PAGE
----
I have sympathy for the question of ‘how do you interact with a world that wasn’t made for you.’ That’s a very relatable experience for a lot of neurodivergent and disabled people. A lot of our world isn’t built for wheels or one leg or one hand. And rather than build the world around an entire heritage of neuroatypical characters who make other people deal with their neuroatypicality – like kender – the halfling instead lets the player think about how it must feel to be that exhausted and that constantly marginalised. It’s a fantastic experience of that kind of cultural gap without racialising it, or necessarily making it about treating halflings like they have a disability. They’re just differently shaped.

That’s interesting! That’s an interesting reason to want them in the world and to give them a place and to maintain that odd way that the halflings lack empires or strongholds or artifacts. If they have an entire culture that’s sized to them, then why wouldn’t they just stay there, associate with the world that is in scale to them.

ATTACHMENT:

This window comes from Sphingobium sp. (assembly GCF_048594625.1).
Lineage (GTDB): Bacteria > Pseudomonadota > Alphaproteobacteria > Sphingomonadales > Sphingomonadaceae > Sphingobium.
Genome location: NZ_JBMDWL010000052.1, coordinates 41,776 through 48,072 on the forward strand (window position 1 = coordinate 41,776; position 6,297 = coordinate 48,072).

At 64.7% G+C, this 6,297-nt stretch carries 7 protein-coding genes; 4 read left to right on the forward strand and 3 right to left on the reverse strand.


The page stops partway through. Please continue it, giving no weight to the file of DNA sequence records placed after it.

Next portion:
Okay, so halflings are in. What’s that going to entail. Real quick, time to make a list and look at things about the halfling I want to keep.

  • Minimal mechanical munging. The halfling is a heritage with a decently large amount of support. It was in the player’s handbook and the heritage power is really good, so, I don’t want to have to give it a flavour that changes the mechanics overmuch, or even requires me to write more feats.
  • I want their size to be meaningful to their relationship to other cultures. A halfling can probably build a lock half the size of a human not because they’re magically gifted at it but for the entirely pragmatic reason that they half hands half the size and can work twice as close to the mechanism.
  • I don’t want them to be Made of Magic. That’s a big problem, though because they’re so very similar to humans in almost all ways and then very pointedly not similar to humans, which is the kind of stuff that seems to work against being Made of Meat.
  • This obviously pushes us towards our third category, where they’re Made By Hand. That’s a category for your ‘a culture that was meat or magic based that somehow was changed by a cultural event.’
  • The idea of a ‘world not created for you.’ No halfling empires, maybe not even halfling cities. There’s some reason halflings are around and exist and haven’t gone and reshaped the world to their needs as per their immediate needs.